“It is ironic to think that man might determine his own future by something so seemingly trivial as the choice of an insect spray.” – Rachel Carson, Silent Spring
Now that summer is around the corner, many people will take to working on their gardens and grass lawns in the quest to achieve and maintain the perfect green lawn. But monocultures are anathema to nature and people often turn to herbicides to produce that perfect lawn.
The two largest Canadian provinces, Ontario and Quebec, have had a ban on cosmetic herbicides for a few years. Other Canadian cities and towns are have not waited for provincial legislation and have implemented their own municipal bans. As far as I can tell no such legislation exists anywhere in the USA.
Chronic exposure to herbicides has been implicated in the increased risk cancer and neuropathologies; in dogs it has been connected with increased risk of risk of bladder cancer. This is of particular importance to some breeds; Scottish Terriers, Shetland Sheepdogs, Beagles, West Highland White Terriers, and Wire Hair Fox Terriers all already have elevated risk of bladder cancer. (PDF)
A study published in the Science of the Total Environment has some disturbing findings about commonly used lawn herbicides.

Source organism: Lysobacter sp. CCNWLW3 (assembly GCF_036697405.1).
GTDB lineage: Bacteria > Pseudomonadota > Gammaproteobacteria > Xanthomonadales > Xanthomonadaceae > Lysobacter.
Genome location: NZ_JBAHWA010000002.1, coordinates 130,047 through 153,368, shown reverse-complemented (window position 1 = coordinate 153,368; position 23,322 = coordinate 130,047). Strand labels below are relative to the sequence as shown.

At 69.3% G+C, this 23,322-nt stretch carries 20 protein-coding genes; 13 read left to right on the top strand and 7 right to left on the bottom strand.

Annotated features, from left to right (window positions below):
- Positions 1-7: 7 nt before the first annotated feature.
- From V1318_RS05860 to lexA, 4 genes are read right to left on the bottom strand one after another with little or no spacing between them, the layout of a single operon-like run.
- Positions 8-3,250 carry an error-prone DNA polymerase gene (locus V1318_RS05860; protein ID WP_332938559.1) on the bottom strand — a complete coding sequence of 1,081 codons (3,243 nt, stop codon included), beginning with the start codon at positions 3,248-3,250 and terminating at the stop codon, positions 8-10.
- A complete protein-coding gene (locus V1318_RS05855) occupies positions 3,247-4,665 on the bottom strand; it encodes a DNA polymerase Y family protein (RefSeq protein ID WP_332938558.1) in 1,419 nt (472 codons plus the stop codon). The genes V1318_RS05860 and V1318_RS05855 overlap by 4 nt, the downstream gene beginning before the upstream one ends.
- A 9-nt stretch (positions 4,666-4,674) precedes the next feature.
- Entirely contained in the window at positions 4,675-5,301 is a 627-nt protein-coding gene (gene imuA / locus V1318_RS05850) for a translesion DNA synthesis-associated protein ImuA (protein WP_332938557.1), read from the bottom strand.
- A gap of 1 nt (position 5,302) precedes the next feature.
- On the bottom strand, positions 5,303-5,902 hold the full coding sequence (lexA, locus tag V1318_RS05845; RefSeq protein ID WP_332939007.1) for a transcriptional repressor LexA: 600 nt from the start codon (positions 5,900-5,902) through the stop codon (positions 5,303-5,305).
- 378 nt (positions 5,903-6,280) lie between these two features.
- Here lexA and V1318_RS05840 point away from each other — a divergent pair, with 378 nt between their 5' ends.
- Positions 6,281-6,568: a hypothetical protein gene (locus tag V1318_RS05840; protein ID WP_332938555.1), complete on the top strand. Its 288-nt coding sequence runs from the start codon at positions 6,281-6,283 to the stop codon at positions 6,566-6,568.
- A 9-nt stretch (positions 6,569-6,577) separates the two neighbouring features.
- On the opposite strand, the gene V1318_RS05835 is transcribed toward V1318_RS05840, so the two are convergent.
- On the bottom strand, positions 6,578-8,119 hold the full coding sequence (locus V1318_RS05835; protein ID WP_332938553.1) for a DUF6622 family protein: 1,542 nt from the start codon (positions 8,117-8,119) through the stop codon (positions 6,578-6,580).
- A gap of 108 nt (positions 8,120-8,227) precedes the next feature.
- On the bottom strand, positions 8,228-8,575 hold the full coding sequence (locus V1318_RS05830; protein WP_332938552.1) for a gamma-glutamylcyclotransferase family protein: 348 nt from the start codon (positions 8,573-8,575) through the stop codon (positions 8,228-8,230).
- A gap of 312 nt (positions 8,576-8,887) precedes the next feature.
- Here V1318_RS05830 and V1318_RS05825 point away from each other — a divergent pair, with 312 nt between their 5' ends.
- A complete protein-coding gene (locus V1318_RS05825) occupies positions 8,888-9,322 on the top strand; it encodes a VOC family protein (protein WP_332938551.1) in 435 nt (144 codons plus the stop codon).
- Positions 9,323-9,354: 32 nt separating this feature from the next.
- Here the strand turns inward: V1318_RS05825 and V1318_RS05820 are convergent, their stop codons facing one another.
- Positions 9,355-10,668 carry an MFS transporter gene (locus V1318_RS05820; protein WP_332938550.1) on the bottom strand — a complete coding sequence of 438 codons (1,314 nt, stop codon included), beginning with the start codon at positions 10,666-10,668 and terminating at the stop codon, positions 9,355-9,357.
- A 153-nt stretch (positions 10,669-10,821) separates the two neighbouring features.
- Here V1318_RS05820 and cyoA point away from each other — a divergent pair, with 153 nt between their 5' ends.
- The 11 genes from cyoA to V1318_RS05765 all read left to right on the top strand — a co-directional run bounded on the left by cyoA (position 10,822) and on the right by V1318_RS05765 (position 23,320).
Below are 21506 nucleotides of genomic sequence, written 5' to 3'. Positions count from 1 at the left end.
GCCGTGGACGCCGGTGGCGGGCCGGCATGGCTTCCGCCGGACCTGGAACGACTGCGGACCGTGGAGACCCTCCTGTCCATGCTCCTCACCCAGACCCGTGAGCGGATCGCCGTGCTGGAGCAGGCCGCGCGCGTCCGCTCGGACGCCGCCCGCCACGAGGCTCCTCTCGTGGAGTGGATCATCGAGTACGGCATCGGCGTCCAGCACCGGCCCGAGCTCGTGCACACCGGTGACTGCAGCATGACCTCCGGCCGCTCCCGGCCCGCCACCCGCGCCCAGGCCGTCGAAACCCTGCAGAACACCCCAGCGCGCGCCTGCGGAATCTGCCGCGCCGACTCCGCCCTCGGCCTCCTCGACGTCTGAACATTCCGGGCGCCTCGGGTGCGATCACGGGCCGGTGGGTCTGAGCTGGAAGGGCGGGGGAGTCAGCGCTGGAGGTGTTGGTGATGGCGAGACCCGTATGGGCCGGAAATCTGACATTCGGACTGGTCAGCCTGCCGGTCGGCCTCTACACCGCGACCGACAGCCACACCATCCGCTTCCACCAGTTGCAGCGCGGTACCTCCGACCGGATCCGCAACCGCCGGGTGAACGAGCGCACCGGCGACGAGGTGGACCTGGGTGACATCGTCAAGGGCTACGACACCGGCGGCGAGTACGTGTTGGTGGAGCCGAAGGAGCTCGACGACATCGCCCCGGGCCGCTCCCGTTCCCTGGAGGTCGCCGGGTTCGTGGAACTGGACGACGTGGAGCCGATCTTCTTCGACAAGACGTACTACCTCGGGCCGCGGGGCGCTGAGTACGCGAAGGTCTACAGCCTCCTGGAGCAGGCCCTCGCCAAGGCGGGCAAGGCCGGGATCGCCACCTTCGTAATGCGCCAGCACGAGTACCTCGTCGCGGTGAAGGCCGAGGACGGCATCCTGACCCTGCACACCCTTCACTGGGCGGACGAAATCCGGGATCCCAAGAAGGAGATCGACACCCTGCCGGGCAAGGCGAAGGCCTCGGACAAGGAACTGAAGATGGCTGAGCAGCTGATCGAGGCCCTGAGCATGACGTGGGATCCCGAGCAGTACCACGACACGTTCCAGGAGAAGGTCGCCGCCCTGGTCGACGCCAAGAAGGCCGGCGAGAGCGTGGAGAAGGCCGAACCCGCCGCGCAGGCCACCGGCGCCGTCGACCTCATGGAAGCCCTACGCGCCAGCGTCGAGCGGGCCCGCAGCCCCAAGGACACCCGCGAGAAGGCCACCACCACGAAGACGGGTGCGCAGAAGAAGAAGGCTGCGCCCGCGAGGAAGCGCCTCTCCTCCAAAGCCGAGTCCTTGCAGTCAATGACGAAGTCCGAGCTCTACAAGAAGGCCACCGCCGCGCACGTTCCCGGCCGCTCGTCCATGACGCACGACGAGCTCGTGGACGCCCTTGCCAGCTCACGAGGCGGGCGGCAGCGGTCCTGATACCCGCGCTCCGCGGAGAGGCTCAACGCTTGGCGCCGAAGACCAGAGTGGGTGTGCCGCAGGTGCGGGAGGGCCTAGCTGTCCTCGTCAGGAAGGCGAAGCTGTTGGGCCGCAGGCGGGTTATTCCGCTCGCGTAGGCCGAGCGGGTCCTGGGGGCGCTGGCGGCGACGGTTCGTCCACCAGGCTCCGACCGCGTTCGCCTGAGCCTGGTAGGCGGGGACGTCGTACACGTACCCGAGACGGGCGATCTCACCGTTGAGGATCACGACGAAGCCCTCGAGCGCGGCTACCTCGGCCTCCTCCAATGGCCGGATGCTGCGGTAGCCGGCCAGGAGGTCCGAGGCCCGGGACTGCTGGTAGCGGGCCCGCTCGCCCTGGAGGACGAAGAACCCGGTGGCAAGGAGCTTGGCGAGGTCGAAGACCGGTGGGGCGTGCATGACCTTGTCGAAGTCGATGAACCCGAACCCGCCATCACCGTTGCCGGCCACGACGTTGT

The first experiment tracked pesticide residue under different grass conditions – green, dry brown, wet, and recently mowed grass. Herbicides were present even 48 hours after application and longer under brown conditions. Chemicals were also detected in untreated lawns which suggested chemical drift from nearby sources. So if your neighbor sprays then it’s probably getting on your lawn too and it is there for a good 2 days.
The second part of this paper looked at concentration of 2,4-D, MCPP, and dithiopyr in dog’s urine. The study found herbicide in the urine and 19 of 25 dogs from households with treated lawns and 4/8 dogs from untreated households. And the last bit of bad news is that contaminated dogs may be acting as vectors and exposing their owners to these herbicides.
Those that still spray lawn chemicals should keep in mind that these herbicides don’t just stay on the grass, they are making their way into animals exposed to that grass too – that includes dogs, wildlife and children.
Knapp DW, Peer WA, Conteh A, Diggs AR, Cooper BR, Glickman NW, Bonney PL, Stewart JC, Glickman LT, & Murphy AS (2013). Detection of herbicides in the urine of pet dogs following home lawn chemical application. The Science of the total environment, 456-457C, 34-41 PMID: 23584031